Kelly has done a masterful job getting mass exposure coast-to-coast, and here’s Architectural Digest’s tour. Just don’t read the YouTube comments:
We are witnessing the demise of buyer-agents.
The squeeze is coming from several directions, and all are rooted in the fact that there isn’t enough business to go around. Thankfully, half of the realtors are of retirement age, and will drift away naturally.
The pending class-action lawsuits will likely de-couple the commissions, and sellers won’t be paying a bounty to buyer-agents like they have since the beginning of time. Agents who can justify their value and services can always contract with buyers, and we’ll see where that goes. But it won’t go very far.
There are also forces within the industry that are deliberately putting the squeeze on. Opendoor has developed a nice little package of exclusive listings presented to buyers at a 2% savings if they don’t mind just placing their order online:
Because the people who put this together have never been realtors, it never occurs to them that paying a buyer’s agent has value. Homebuyers who get good help are going to feel more comfortable paying more the home, and conversely, with no help, they will want to pay less to compensate.
Is the tease of a 2% discount enough? We will see. But it’s another example of the pressure to squeeze out the buyer-agents, and Opendoor thinks they are passing the savings along to the buyers. But does any seller want to have buyers floating around, hoping to figure out the buying details on their own and cope with buyer’s remorse? No! It’s why the I-Pay-One companies never last because they don’t get it – buyers need and want help.
Instead, what has developed during a raging seller’s market is the thought that eliminating buyer-agents is a good thing. The message is clear – we don’t respect what you do, we don’t think we need you, and we don’t care what you think about it.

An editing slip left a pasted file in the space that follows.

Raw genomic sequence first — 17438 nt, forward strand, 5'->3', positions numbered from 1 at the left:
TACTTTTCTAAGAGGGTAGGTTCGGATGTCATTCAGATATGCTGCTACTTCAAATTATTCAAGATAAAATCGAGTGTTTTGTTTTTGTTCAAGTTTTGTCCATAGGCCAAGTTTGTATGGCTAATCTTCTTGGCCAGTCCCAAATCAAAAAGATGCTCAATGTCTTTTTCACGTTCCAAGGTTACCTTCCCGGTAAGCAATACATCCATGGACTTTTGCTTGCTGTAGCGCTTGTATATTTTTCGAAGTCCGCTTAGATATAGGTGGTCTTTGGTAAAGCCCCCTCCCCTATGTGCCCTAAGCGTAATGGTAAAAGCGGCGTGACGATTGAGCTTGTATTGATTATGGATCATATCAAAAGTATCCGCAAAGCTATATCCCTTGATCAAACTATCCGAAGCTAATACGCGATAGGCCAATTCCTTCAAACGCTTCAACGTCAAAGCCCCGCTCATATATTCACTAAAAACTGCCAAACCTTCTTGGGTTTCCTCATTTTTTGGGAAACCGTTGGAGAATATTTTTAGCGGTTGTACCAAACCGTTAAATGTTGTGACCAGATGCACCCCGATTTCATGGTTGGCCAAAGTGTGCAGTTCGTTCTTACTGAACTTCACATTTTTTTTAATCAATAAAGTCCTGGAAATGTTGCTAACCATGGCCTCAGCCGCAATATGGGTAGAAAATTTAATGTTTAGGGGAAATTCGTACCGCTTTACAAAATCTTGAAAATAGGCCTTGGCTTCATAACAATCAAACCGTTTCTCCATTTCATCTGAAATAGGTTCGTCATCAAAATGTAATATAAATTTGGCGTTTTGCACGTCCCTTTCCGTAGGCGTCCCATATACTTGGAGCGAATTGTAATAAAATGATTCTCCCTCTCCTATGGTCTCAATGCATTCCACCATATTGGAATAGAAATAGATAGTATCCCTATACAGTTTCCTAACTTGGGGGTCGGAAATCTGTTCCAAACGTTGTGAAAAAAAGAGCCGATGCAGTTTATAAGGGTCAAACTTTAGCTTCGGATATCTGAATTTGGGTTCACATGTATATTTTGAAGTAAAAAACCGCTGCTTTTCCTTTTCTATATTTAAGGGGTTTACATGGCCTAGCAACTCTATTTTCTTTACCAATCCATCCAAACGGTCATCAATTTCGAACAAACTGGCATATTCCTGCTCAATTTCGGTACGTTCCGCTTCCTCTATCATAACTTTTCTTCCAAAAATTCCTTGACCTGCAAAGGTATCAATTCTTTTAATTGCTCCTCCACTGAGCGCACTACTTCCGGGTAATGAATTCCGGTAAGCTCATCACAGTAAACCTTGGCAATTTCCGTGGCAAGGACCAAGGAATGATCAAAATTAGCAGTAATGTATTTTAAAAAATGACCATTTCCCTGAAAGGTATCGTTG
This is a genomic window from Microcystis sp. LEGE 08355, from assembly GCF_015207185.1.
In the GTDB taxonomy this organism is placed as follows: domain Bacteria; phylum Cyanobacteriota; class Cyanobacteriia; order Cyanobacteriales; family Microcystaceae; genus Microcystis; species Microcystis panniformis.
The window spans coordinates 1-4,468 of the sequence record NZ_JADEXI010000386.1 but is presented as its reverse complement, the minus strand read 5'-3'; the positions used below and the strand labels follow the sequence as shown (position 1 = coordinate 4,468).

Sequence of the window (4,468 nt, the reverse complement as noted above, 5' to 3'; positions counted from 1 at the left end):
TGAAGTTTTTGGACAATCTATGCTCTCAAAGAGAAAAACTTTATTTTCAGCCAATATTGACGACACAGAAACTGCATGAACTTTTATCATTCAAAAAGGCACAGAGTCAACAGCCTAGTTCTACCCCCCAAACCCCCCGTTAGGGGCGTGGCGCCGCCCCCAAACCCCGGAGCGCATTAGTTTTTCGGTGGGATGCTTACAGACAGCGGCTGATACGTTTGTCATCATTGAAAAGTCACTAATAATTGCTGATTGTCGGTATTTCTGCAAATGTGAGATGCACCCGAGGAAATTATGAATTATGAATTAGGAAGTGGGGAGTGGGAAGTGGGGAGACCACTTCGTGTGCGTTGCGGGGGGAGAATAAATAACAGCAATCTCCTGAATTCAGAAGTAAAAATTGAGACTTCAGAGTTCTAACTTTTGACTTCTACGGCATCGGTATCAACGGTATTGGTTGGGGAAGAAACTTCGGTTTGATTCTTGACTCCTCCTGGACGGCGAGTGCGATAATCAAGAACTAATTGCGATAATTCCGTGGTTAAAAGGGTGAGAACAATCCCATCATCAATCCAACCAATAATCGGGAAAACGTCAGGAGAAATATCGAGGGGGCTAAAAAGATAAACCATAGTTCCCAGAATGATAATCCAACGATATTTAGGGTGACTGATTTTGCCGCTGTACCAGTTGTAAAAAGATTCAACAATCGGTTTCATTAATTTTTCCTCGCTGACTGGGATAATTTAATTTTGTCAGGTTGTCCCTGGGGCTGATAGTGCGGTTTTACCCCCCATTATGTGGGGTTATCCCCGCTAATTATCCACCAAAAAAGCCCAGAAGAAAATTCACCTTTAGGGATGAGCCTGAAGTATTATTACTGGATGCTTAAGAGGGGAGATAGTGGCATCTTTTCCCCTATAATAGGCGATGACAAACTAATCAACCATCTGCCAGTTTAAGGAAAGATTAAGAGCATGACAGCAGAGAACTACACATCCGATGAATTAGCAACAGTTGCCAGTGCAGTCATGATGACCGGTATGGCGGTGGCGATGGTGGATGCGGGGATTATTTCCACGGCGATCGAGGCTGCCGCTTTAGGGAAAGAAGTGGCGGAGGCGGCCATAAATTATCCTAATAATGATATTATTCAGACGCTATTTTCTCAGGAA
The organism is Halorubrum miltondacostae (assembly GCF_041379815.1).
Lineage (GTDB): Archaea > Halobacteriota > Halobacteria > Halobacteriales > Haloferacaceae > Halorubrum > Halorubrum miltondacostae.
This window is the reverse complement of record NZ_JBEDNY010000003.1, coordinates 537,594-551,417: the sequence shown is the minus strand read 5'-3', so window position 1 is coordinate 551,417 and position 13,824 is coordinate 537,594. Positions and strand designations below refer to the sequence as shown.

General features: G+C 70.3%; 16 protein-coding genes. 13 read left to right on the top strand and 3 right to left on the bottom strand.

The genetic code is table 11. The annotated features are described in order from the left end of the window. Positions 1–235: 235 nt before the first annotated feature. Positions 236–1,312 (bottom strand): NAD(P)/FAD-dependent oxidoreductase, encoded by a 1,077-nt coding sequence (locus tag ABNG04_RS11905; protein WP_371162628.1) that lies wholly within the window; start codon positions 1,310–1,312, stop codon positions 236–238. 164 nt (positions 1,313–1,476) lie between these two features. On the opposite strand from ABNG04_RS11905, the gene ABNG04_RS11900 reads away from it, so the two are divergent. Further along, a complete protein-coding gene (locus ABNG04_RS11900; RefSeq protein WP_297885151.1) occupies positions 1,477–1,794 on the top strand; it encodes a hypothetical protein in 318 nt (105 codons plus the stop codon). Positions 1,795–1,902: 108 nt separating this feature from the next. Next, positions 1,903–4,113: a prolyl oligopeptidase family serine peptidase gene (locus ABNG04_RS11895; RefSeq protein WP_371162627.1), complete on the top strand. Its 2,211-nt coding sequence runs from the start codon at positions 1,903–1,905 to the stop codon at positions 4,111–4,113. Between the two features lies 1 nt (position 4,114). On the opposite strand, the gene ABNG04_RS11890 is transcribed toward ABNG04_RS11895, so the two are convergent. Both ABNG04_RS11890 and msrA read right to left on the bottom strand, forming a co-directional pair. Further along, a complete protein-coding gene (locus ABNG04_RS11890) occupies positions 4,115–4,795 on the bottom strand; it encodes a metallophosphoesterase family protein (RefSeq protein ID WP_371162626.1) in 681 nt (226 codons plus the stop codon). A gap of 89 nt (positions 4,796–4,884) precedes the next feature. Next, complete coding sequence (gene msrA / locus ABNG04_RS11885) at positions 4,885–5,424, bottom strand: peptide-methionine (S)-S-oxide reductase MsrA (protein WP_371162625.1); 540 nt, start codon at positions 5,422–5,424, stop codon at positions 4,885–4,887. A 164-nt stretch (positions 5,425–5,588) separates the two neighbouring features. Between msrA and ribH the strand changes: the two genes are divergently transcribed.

Redfin has no respect either.
On homes that they own – and can pay any rate – they are down to 1.75%:
They are giving buyer-agents the double middle-finger salute, and they don’t care what you think about it. Another option would be for them to pay a healthy commission and earn some respect for themselves, but that doesn’t occur to them either.
It would be worth it to champion the value that buyer-agents bring to the table, but nobody appears interested in that angle. Instead, they think the cost-cutting somehow justifies it, without considering – if it results in buyers paying less, then did you get anywhere?
I mentioned the strategy we employed on Avenida Sierra.
After a low-priced new listing came on the market at $1,350,000 the day before we were going to launch, we lowered our list price from $1,595,000 to $1,395,000 to ensure that we were as attractive as any of the six competing listings (four of which had hit the market in the previous week).
Because the $1,350,000 was only seven doors up the street, we had to go head-to-head. You can’t just shrug it off – if we would have launched at $1,595,000, all we would have done is help them sell!
How did it turn out?
We received multiple offers, and I ran our sales price up to $1,550,000!
It is easier to go up on price, than down!
We are the only listing that has been marked pending too:
I raised the list price to reflect the sales price, and send a message to others that more is possible!
We knew at the beginning of June that we wouldn’t get to 200 sales, just by the number of pendings:
NSDCC June Listings and Sales
Our precipitous drop in the number of listings has to be considered when examining the current market conditions – and not only are there fewer listings than ever, but the quality of the homes coming to market is on the lower end. People are hanging on to the best homes!